Jasmine Combs is a West Philadelphia native. She currently attends Temple University where she studies English with a focus in Creative Writing. She is a member of Babel Poetry Collective, managing editor of Hyphen Literary and Arts Magazine, and participates in poetry slams across the city. Last year Jasmine represented Philadelphia at the National Poetry Slam with The Philly Pigeon team, was crown Grand Slam Champion of The Philly Pigeon in 2015 and will represent once again in the 2015 National Poetry Slam this summer. In 2014 she also published her first chapbook of poetry "Universal Themes."
Kareem: Can you tell us about yourself: Where you’re from, how long have you been writing, a few things important to you in your writing.
Jasmine: I am Philadelphia native, specifically from West Philly. I'm entering my senior year at Temple University where I study English with a focus in Creative Writing. I have been writing since I was about 5 years old and I've wanted to be a writer pretty much ever since I learned how to read. For my writing, two of the most important things is authenticity and relatable. My work always come from an authentic place or personal experience and it is very important to me that my reader or audience can see themselves somewhere in my personal story. For me, the purpose of poetry is to be able to connect with others.
Kareem: Who have you been reading, have they influenced your style recently? How so?
Jasmine: My favorite author is Jacqueline Woodson. I think what she writes is considered "teen fiction" or maybe even children's literature. I first picked up one of her books when I was in third grade and what really struck me about her writing was how easily I could relate to her characters and storyline. Woodson was also one of the first black woman authors that I was exposed to and her characters were black like me, from hoods like mine, and had realistic problems like mine, which was very important for a young black girl like myself to see. I've currently been reading her most recent work, Brown Girl Dreaming, which is a poetic memoir.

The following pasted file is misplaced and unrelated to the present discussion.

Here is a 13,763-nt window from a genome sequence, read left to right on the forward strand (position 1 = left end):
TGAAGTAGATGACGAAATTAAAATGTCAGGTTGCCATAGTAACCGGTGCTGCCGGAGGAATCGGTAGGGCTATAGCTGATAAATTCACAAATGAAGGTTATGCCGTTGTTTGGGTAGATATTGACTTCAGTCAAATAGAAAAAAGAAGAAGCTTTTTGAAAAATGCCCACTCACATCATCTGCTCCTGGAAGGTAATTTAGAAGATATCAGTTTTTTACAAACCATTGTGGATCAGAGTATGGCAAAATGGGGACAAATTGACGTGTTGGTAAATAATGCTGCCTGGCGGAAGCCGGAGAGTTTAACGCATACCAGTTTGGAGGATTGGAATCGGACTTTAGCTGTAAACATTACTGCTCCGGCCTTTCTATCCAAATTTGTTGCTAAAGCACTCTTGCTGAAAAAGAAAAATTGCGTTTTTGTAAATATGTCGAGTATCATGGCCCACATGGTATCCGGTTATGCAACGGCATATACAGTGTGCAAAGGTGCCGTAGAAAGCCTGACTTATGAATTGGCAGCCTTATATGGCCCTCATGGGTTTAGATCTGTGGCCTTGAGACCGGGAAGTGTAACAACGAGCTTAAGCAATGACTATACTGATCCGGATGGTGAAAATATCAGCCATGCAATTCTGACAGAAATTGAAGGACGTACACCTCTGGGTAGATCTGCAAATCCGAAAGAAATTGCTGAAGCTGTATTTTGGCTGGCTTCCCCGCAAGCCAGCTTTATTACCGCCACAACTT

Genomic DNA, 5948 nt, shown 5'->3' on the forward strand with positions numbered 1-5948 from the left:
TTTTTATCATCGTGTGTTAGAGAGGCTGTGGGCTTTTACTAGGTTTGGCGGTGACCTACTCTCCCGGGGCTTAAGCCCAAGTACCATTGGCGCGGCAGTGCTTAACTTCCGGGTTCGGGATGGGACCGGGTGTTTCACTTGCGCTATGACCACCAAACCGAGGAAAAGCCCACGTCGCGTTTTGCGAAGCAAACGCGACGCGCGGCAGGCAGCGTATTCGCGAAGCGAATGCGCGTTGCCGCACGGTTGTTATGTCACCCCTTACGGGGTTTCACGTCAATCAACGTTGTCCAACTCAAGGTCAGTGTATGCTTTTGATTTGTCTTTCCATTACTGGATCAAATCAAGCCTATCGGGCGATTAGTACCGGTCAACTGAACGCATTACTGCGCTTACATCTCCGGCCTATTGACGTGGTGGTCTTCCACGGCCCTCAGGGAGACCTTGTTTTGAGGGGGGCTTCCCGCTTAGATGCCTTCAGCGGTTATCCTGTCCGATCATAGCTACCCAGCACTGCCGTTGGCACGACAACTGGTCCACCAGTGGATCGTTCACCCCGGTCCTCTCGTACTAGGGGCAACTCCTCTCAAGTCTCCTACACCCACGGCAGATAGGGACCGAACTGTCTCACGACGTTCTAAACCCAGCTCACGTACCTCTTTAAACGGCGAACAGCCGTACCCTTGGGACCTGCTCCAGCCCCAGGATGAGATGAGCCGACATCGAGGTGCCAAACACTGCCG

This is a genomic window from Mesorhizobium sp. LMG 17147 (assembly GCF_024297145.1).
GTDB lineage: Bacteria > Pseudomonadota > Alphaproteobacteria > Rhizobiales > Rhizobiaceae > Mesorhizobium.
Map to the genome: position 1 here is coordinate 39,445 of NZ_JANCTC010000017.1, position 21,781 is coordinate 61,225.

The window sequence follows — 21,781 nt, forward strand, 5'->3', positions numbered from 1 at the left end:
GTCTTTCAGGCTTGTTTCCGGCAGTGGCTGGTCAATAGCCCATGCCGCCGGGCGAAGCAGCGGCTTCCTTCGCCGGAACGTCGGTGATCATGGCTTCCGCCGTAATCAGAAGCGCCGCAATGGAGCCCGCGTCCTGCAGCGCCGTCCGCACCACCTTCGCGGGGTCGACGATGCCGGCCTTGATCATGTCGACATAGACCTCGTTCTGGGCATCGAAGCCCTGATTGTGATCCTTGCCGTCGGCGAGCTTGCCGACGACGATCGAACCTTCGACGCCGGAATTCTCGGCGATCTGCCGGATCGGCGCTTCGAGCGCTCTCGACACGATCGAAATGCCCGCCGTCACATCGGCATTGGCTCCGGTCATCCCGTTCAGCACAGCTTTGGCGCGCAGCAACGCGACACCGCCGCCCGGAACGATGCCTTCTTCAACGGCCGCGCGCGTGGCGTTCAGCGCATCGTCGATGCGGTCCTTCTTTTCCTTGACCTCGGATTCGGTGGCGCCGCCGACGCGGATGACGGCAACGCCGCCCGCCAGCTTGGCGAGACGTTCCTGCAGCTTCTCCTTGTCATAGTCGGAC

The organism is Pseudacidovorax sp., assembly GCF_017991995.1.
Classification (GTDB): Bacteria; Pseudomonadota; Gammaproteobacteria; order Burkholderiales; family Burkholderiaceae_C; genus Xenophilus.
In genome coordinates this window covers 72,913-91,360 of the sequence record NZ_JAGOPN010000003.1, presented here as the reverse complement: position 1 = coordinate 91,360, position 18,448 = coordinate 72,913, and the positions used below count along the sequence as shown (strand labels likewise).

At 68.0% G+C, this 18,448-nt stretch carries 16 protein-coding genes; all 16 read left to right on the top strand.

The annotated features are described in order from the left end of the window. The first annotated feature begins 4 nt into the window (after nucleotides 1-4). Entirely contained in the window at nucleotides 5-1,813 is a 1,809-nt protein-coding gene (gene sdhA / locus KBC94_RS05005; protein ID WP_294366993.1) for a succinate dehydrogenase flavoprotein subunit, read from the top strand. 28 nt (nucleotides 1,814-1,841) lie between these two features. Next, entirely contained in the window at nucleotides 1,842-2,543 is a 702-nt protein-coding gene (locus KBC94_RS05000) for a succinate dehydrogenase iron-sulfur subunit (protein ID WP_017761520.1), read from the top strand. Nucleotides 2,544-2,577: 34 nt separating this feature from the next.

Kareem: Is this a piece that you have been working on or did you develop this piece for the Stung Contest?
Jasmine: "Night Child" was actually a piece I wrote for one of my creative writing poetry courses at Temple. I think the assignment was to utilize sound (so assonance, alliteration, etc.) and while I usually don't produce my best work from prompts, this piece just kind of flowed out. I submitted it for the Stung Contest because I think it is one of my better page poems (I primarily write spoken word poems).
Kareem: The poems feels like a cross between a dream and a nostalgic reflection. Can you tell me about the aesthetic of this poem? How did you want the images to develop in the readers head?
Jasmine: I think this piece does come from a place of nostalgia. It takes me back to summer nights in West Philly, playing with my friends from my grandma's block until the street lights came on and we had to come inside or at least stay in front of the house. I think that's a scene that anyone who grew up in an urban neighborhood can relate to. I also think that using personification for things like the trees and can and moon give it that dream-like feel.
Kareem: When you created this did you see it as a piece that could be coupled with the video project?
Jasmine: Having this poem turned into a video was the farthest thing from my mind when I wrote but it's definitely a very image based piece and when I found out I won the video contest I started imagining it in a really cool HBO Happily Ever After type of cartoon.
Kareem: Can you tell us a little bit about the characters in this poem: The Night Children, the Mamas and the Moon as a Mama? How would you describe the relationship between these three and the influence they have on each other.
Jasmine: I think it's really interesting and cool that the children in this poem are being referred to as The Night Children. It makes them feel particularly special. I just thought of them as regular children who are outside at night but calling them The Night Children gives them a hint of mystery and whimsy, and isn't that true of regular children as well? I think the Moon is a very interesting character, as well as the theme of womanhood in this poem. I compare the Moon to a mother because there is this intrinsic connection between women and the moon, her presence in the sky at night has this very maternal feel and I like to think of her as the matriarch of womankind.